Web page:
Whether in sports, marriage, at work or other areas of life, teamwork is often crucial to achieving an end result. It is also a great way to bond and strengthen relationships between those involved through communication and a better understanding of each other’s role. More often than not, it is rewarding when hard work between two individuals or a group accomplishes a set goal.
Recently, I attended a MIA+BSI New York Metro Chapter event, which was hosted by Atlas Marble and Granite in Springfield, NJ. The event included two sessions, which each earned participants one CEU credit. In the session entitled “Partnering with Natural Stone Countertop Fabricators & Distributors for Increased Sales,” Marco Duran of Atlas Marble and Granite and Buddy Ontra of
Ontra Stone Concepts in Bridgeport, CT, explained to a group of architects and designers the importance of teamwork when working on a stone design. “The relationship between you and us is really important so expectations are clear and met,” said Duran.
Duran and Ontra went on to stress to their audience the importance of understanding the products they are specifying and knowing the difference between them. For example, Duran explained why fabricators charge more for quartzite. “It’s harder than granite and it takes longer to cut,” he said. “We have to use different tooling. You have to explain to your client — convey to them there are different expectations. It’s harder. It’s not granite.”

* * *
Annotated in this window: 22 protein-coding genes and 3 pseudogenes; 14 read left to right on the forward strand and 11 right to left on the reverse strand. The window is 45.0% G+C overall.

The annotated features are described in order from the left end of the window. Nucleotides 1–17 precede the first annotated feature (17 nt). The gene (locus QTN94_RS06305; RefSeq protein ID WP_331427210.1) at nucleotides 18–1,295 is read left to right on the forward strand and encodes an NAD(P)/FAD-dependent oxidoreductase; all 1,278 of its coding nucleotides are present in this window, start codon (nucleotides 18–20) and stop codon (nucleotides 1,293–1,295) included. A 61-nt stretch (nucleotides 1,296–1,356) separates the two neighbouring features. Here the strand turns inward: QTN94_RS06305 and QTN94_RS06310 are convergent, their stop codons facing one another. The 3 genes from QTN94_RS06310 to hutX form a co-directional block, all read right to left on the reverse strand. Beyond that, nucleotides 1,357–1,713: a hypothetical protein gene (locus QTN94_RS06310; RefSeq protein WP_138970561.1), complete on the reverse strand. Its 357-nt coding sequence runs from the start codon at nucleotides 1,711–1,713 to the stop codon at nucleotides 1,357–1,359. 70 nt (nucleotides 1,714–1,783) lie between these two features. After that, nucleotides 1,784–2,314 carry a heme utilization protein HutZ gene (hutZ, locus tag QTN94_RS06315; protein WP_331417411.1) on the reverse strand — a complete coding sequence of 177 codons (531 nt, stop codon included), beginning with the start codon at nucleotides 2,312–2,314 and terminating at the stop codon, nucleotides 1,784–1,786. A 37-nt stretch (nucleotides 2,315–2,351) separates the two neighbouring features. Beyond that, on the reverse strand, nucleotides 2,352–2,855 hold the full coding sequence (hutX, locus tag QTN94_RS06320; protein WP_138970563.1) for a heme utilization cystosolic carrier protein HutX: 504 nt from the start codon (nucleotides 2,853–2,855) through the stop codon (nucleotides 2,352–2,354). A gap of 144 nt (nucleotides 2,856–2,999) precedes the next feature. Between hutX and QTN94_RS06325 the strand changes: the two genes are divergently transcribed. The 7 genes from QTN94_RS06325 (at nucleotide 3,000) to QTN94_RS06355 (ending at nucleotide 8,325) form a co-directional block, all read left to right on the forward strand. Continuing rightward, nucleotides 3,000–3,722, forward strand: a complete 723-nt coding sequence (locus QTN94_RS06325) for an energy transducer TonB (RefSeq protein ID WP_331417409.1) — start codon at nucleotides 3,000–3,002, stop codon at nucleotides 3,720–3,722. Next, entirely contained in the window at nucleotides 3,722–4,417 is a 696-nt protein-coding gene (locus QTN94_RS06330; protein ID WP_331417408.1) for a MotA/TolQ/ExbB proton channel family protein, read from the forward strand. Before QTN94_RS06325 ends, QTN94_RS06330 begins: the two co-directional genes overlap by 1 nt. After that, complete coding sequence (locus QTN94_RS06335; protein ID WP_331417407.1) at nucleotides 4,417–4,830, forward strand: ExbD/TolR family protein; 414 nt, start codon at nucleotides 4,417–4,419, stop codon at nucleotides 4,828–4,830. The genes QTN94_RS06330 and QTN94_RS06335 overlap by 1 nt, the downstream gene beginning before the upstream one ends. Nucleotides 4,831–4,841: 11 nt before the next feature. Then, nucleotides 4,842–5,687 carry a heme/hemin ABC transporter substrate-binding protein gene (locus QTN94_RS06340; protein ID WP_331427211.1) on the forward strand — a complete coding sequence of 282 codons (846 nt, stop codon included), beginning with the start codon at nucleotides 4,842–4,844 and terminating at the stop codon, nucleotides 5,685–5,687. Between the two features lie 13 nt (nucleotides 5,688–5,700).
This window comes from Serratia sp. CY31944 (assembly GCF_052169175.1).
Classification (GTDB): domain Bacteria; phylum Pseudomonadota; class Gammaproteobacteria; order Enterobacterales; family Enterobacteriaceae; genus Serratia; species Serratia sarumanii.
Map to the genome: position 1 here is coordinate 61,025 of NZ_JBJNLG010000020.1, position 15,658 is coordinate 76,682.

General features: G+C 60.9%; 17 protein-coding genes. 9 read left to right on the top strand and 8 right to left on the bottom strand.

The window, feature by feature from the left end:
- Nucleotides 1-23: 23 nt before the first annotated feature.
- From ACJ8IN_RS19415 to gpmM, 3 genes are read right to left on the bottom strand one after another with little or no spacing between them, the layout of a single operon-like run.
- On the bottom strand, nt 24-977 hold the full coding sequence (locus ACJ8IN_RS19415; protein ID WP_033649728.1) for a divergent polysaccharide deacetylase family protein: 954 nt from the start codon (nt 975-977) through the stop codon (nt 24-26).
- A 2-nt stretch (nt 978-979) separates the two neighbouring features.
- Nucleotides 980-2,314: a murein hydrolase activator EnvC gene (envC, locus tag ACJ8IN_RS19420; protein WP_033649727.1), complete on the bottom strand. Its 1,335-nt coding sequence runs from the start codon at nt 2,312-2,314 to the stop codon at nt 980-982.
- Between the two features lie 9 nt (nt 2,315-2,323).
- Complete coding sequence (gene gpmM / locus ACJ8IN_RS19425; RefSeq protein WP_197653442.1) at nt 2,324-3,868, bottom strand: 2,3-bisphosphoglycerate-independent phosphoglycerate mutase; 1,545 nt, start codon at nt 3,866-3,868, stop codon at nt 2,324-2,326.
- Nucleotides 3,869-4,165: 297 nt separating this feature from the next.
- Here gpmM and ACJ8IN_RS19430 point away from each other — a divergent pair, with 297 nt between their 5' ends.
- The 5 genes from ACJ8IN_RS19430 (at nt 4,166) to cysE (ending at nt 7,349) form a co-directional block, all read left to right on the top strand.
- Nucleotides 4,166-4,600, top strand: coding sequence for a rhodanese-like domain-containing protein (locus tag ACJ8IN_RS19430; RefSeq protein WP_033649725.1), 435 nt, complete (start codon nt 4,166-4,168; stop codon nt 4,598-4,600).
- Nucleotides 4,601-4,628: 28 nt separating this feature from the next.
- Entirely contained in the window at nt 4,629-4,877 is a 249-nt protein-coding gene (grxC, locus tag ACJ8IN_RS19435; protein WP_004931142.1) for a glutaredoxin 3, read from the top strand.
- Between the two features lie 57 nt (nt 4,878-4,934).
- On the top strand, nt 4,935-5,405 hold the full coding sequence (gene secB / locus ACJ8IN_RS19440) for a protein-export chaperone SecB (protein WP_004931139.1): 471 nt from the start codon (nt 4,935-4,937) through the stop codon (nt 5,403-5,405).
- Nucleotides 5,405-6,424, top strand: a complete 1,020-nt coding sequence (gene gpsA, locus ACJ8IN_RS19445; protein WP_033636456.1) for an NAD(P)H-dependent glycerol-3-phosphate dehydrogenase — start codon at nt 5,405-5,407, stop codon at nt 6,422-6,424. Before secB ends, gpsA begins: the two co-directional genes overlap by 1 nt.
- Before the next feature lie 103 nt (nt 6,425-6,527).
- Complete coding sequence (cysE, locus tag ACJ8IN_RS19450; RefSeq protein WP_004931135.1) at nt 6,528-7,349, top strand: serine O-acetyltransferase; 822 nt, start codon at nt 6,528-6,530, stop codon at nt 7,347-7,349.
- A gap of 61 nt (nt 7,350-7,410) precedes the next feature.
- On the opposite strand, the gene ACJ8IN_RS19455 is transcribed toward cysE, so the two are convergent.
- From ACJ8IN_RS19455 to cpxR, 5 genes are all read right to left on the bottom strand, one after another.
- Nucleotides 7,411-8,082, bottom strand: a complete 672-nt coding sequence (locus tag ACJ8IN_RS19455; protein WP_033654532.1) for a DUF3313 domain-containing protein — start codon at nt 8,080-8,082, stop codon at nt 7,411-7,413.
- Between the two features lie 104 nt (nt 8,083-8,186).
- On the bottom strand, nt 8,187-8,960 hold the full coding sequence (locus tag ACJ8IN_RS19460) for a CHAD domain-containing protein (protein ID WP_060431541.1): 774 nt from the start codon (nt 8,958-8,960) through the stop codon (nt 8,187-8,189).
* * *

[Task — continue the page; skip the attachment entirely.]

Additionally, Ontra explained his pricing structure to the group. “It’s the material plus labor,” he said. “Square foot pricing is hard to make.”
The session was designed to educate the A&D community on the benefits of working along with their fabricator and stone supplier to ensure a successful project. The second session actually gave participants the opportunity to tour the fabrication facility to observe the step-by-step process to fabricate a countertop using manual and digital equipment. With a better understanding of the production process, architects and designers can appreciate the products more and share their knowledge with their clients.
The topic of education continually comes up during the various fabricator forums at trade shows, as well as educational workshops held throughout the country each year. The more architects, designers and homeowners learn about the characteristics of the different types of natural stone and what goes into fabricating these materials, it will only make the entire design/installation process easier. In this issue of Stone World, we feature a roundtable discussion with several architects about designing with stone beginning on page 88. You will see participants see the benefits of communicating with their supplier.
“Working with a supplier early in the design process has great value,” said Jon C. Bernhard, AIA, senior partner at Swaback Partners pllc in Scottsdale, AZ. “I discuss design concept with suppliers early and often. The supplier can advise on size, availability and alternate materials to consider. This expands the potential for better design with material that accommodates or exceeds expectations. Final design is often influenced and altered as a result of the challenges and opportunities presented by the supplier.”